The bank closing, the Depression of the 1930's, World War II, and other factors caused many people to move from the town and area. A barber shop, a pecan shelling plant, a filling station, and sometimes a cafe-grocery store are now in operation. Empty, ramshackle building, including the old bank structure, lione U. S. Highway 81. In the northeastern part of town stand the blackened walls of the former school building, which was being used for the storage of hay when it burned. Fewer than one hundred people now live in Addington.

Bibliography
Morris, John W.. "Ghost Towns of Oklahoma," University of Oklahoma Press, 1978
Zachary T. Addington, born 1847 in Gilmer Co., Georgia, ranched with his brothers in the Indian Territory, until the reservation was opened to settlement, following which he operated livery stables at Addington and Ringling, Oklahoma. His first marriage was to Mollie Stevens, whose children were: Una, married Ed Eskew; Sudie, married Joe Harrison; Aubrey; Mabel; Roscoe. After the death of Mollie in 1886, Zack Addington married Elizabeth Beavers, and their children were: Josephine, married Dick Smith; Vera, married C. D. McDonald; Albert, Z. T., and little Elizabeth. Of this family, only Mrs. McDonald is living Col---- today. All left children and grandchildren. In 1908, Zack Addington warned the surveying crew, camped on Beaver Creek, of impending floods, and when the disaster struck, brought men and horses to the rescue. This exposure caused his death from pneumonia in the spring of 1908. This event and many other fond recollections were spoken of for at least fifty years after his death.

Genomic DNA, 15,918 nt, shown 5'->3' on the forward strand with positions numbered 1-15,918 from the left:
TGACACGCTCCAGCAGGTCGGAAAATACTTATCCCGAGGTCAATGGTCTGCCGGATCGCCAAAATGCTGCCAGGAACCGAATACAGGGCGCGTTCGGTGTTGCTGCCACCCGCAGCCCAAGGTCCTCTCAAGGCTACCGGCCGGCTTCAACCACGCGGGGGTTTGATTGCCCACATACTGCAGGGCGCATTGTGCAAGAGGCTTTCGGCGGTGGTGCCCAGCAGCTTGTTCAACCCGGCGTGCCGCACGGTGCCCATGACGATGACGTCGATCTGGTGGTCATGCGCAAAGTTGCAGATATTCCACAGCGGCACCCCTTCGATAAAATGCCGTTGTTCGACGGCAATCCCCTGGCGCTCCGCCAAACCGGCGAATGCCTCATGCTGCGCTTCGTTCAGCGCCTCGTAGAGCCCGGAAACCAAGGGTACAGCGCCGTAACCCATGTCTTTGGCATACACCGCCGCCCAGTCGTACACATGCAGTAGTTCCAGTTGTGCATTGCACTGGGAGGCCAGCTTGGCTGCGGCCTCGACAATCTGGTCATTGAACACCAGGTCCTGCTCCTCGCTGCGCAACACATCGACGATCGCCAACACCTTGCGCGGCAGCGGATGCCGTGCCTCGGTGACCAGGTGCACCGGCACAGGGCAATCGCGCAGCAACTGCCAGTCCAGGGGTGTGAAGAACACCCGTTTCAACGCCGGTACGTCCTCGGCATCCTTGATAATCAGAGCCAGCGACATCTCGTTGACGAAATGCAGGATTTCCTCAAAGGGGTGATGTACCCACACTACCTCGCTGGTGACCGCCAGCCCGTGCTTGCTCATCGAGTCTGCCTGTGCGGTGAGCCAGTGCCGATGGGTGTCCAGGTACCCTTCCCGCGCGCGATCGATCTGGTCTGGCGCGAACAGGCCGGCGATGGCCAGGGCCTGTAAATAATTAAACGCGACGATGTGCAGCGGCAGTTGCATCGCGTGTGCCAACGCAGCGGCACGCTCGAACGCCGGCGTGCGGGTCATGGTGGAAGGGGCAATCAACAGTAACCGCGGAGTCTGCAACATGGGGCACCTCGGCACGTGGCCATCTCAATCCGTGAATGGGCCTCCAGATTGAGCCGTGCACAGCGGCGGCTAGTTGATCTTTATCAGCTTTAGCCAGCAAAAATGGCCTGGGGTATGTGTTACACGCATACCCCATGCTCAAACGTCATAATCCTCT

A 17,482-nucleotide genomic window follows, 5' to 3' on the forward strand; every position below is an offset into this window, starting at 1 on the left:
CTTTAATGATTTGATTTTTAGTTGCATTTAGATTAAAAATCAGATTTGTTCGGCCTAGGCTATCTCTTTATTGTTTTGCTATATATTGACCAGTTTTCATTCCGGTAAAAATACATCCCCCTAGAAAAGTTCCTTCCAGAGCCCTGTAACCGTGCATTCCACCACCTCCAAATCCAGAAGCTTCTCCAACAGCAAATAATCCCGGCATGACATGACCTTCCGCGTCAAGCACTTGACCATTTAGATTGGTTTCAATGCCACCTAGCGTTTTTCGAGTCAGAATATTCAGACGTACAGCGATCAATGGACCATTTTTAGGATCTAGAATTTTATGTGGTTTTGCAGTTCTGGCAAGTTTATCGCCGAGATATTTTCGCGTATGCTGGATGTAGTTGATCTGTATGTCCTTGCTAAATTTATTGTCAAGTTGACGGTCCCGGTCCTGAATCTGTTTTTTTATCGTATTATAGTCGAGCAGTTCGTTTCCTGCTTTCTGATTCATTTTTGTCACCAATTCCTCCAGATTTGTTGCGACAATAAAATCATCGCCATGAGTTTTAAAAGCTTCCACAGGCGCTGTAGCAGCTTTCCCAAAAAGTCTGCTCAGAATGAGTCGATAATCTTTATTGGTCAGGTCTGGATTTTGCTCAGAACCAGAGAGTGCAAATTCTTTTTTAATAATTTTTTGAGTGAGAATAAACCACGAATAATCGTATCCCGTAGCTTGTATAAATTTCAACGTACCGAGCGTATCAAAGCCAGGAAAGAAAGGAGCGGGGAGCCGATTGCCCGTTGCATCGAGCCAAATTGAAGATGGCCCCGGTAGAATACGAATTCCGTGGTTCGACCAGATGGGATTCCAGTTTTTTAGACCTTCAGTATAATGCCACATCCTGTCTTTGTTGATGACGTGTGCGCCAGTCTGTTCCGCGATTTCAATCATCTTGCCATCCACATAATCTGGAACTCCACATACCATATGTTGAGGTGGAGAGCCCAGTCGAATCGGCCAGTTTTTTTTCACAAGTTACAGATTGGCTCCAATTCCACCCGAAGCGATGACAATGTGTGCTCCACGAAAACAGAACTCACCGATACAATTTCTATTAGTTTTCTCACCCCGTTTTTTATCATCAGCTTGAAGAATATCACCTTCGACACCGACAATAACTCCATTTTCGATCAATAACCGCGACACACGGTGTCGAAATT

Zack was a prosperous cattleman in Indian Territory, OK. He also operated livery stables in Addington, Oklahoma and Ringling, Oklahoma. Zack Addington was on Mud Creek and ran the Three I brand. He later went into partnership with the Washingtons. He build a beautiful home in Gainesville, Texas - buried in one of Gainesville's cemeteries.
Wife #1 Mollie STEVENS; wife #2 Elizabeth BEAVERS - Total 10 children.

ADDINGTON OF MUCH INTEREST
TOWN WAS ONCE IMPORTANT CENTER OF CATTLE INDUSTRY IN TERRITORY